There’s one other thing I learned on my winter vacation: “safe” doesn’t mean the absence of active harmfulness. It means emotionally responsive.

If I have a traumatic memory, the main thing is not that nothing bad happens then. The main thing is that something good needs to happen that soothes the distress. I have dissociated parts because this didn’t happen. Catastrophically bad things happened and, in many cases, no one helped me calm down or figure it out. I had flashbacks later and still nothing helpful happened. The only way to go on was to shut things down.

I didn’t cry last night at bedtime. I didn’t cry when I first woke up. I went to bed feeling cozy and snuggly and warm and safe. I woke up and I wanted to keep snuggling. It was only later that missing Natalya hit me hard.

And I think that has finally happened because, for nearly two months now, I have been emotionally responsive. I didn’t quite get that bedtime was a trigger or the trauma was not a single event, but the ongoing experience of separation from the person I loved and felt safe with, but I did get that bedtime was upsetting. So I did things that reminded me of her.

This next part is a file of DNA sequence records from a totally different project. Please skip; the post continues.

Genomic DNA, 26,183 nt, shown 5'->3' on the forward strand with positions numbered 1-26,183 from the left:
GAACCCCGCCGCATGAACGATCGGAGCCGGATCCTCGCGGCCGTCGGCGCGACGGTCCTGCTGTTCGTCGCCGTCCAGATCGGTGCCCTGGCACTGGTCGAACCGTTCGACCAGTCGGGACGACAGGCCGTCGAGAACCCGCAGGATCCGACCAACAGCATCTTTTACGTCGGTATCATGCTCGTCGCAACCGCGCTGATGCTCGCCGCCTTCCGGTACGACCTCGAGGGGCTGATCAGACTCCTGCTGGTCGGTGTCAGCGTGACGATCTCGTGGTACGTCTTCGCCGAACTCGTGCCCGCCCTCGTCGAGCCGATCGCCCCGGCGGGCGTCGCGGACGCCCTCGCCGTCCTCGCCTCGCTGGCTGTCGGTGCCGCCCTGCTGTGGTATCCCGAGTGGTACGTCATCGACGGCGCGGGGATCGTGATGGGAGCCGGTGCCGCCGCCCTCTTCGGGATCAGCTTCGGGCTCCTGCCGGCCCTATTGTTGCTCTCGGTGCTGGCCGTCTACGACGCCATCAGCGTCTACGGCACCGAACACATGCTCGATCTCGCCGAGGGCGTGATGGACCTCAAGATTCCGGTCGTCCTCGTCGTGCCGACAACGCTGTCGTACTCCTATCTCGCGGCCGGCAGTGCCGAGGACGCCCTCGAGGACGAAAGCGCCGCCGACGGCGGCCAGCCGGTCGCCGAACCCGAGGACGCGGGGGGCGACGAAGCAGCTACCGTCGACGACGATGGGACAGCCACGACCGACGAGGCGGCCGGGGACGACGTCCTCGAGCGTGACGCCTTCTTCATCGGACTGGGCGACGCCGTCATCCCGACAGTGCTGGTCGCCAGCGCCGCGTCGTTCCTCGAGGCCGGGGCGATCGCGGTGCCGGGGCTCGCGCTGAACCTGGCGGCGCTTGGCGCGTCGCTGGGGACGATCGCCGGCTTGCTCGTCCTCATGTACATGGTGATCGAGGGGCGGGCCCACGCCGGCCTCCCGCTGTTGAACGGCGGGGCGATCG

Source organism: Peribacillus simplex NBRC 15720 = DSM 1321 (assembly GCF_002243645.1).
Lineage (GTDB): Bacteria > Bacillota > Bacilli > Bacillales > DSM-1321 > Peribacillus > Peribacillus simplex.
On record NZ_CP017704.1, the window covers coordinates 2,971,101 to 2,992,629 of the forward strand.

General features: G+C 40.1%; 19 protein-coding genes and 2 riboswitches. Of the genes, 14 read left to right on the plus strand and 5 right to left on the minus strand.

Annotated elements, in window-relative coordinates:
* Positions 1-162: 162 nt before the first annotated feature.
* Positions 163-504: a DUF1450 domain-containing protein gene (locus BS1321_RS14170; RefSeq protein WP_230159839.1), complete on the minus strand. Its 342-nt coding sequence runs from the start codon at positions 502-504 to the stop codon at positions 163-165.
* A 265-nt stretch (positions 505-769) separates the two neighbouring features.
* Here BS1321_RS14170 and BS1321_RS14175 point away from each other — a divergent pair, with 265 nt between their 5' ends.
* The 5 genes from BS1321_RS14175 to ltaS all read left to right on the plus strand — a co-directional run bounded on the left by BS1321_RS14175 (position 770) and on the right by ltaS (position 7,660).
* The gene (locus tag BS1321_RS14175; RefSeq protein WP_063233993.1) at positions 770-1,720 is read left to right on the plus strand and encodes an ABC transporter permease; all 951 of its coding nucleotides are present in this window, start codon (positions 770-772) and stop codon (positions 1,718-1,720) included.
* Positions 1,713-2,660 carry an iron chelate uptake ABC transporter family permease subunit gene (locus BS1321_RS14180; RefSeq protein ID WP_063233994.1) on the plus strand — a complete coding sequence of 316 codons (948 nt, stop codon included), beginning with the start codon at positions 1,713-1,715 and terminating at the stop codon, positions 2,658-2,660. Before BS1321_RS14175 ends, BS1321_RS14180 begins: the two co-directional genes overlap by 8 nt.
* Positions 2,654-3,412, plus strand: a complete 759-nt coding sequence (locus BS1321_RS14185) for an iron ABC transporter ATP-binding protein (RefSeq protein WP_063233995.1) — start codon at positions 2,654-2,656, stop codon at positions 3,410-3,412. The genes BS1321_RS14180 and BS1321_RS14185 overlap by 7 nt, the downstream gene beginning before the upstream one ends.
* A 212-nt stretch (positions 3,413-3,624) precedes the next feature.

I held the broken earring that reminded me of Natalya’s earing, and I played the lullabies that she sang to me, and I said goodnight to her. I did things that one might do if a child is separated for a long time from a parent that isn’t so easily reachable by phone. There is an object to cling to, there is a familiar ritual that acknowledges the importance of that parent.

I did things that would make sense to do if any part of my childhood had made sense, and if growing up hadn’t been like living in an abusive group home.

So finally, perhaps, I feel safe. I feel the world can respond to and soothe my pain. Maybe.

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